Oh, also, unless you're next to a nebula it'll probably look prettier to be next to a planet. You can charge more for apartments if they get a view, and the city'll look better in travel brochures.

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    $\begingroup$ That's true; I was needlessly conflating "not near a planet" and "in deep space", but "near a star but not a planet" is certainly an option. $\endgroup$ Feb 12, 2015 at 18:38

Lagrangian Points

A Lagrangian point with what? There are ten different Lagrangian points associated with the Earth, and four of them are stable. The most likely places to get early colonization are the Earth-Moon L4 and L5 points (trojans). Those are the closest stable orbits to the Earth. They may require some adjustment though, since they aren't stable against the sun.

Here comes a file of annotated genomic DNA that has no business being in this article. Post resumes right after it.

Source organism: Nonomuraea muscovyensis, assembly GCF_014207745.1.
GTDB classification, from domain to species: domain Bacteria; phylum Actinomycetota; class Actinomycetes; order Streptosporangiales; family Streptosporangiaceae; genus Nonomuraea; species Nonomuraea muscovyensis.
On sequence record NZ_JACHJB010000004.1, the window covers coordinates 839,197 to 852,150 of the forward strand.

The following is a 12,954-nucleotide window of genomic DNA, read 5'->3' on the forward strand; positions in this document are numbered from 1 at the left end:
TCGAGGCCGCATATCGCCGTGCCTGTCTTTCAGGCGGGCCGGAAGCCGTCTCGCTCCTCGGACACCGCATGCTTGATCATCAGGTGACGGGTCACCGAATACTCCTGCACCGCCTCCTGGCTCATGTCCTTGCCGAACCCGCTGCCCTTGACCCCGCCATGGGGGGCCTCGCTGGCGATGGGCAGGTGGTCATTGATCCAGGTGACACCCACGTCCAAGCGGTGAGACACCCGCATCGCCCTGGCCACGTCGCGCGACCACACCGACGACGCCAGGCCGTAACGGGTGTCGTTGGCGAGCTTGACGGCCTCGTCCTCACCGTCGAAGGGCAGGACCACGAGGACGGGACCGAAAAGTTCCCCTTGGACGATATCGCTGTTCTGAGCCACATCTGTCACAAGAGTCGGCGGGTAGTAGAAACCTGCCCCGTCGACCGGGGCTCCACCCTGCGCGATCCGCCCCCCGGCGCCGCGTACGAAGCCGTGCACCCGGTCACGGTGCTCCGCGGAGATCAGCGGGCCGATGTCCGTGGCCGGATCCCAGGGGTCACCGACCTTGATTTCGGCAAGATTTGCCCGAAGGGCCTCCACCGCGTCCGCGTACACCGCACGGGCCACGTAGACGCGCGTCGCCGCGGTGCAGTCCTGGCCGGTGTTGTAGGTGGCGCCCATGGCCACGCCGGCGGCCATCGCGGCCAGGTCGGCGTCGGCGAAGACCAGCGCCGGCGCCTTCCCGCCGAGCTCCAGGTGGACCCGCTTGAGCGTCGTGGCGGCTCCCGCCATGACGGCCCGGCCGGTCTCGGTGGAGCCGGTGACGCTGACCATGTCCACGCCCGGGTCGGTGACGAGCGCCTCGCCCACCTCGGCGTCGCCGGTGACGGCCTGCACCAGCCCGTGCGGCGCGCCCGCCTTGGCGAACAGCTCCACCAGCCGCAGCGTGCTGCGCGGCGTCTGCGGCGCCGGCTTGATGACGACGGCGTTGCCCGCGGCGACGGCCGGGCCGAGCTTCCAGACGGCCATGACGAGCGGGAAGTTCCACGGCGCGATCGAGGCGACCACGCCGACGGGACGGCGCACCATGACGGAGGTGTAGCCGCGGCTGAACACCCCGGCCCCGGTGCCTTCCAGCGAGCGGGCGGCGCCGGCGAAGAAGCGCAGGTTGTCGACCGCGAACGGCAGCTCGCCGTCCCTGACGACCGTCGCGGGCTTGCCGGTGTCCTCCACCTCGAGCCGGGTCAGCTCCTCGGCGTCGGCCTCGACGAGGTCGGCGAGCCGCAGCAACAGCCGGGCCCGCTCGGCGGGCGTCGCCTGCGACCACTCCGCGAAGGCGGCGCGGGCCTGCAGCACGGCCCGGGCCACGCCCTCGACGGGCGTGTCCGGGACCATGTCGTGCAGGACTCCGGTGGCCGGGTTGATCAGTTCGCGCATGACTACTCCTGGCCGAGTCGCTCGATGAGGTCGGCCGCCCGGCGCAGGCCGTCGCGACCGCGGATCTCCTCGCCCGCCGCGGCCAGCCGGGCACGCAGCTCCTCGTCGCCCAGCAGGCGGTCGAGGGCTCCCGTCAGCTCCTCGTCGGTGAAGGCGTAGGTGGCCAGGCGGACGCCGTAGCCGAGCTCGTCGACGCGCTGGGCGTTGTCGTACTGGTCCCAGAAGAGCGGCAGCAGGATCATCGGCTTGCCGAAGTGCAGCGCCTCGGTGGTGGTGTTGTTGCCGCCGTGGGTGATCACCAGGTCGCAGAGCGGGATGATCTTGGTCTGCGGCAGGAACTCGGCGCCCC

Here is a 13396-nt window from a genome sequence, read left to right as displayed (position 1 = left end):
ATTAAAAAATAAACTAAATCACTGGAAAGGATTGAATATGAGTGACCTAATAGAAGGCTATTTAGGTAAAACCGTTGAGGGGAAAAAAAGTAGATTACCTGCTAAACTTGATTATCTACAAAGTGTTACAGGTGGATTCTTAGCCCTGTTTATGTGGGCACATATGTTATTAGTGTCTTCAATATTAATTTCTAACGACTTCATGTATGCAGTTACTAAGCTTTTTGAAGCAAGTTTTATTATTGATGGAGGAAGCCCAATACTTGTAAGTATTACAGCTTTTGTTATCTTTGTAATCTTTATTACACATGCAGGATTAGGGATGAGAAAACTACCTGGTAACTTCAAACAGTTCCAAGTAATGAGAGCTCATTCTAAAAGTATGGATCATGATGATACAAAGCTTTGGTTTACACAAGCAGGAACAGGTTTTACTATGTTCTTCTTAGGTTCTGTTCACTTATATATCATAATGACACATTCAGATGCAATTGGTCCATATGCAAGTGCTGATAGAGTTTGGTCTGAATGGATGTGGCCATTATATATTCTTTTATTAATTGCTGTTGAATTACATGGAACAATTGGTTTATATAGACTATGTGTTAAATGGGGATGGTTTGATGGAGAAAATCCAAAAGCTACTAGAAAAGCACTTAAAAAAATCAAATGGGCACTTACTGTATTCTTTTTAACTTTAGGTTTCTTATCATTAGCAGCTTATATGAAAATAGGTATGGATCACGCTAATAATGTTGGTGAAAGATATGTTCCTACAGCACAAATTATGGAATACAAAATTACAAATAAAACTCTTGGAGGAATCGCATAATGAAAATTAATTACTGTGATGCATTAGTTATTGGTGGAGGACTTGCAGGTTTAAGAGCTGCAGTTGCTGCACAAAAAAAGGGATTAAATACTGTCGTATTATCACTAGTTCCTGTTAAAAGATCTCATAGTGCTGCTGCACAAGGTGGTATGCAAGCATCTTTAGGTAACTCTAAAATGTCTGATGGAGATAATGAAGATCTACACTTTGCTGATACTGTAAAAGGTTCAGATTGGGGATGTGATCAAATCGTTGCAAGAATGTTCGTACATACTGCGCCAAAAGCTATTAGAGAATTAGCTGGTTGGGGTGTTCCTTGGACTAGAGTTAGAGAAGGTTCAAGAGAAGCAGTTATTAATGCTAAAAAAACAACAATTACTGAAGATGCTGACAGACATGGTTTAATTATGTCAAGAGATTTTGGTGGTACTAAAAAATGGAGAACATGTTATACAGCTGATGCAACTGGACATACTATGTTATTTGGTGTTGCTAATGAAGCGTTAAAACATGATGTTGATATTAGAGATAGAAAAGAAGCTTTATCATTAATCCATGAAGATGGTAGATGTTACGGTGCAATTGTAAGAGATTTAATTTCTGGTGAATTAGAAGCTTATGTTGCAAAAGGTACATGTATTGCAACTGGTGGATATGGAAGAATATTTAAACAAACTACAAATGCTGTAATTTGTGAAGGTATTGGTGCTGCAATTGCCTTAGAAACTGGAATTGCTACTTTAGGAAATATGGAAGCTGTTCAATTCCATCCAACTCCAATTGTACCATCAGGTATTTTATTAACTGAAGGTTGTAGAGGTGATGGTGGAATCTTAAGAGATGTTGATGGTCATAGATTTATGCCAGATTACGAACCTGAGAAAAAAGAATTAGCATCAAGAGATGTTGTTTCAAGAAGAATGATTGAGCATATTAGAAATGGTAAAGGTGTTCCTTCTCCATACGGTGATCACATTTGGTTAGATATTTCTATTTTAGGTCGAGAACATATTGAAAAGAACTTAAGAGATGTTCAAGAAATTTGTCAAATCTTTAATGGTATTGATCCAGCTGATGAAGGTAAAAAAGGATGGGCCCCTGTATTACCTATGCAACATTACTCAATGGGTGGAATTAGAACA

If you want an orbit that doesn't require regular intervention, there are the Sun-planet trojan points. Obviously the Sun-Earth points are closest to us, but the Sun-Neptune points seem to be the most stable.

3753 Cruithne has what seems to be a stable system composed of two orbits. You might be able to build a city there.

Why near a planet?

Why not near a planet? Cities tend to arise in places where it's natural to have traffic. On the Earth, this is often at the intersections of waterways. Pittsburgh is at the intersection of the Allegheny and the Monongahela and the Allegheny with the Ohio. Cleveland is at the intersection of the Cuyahoga with Lake Erie. New York City is at the intersection of the Hudson River with the Atlantic Ocean.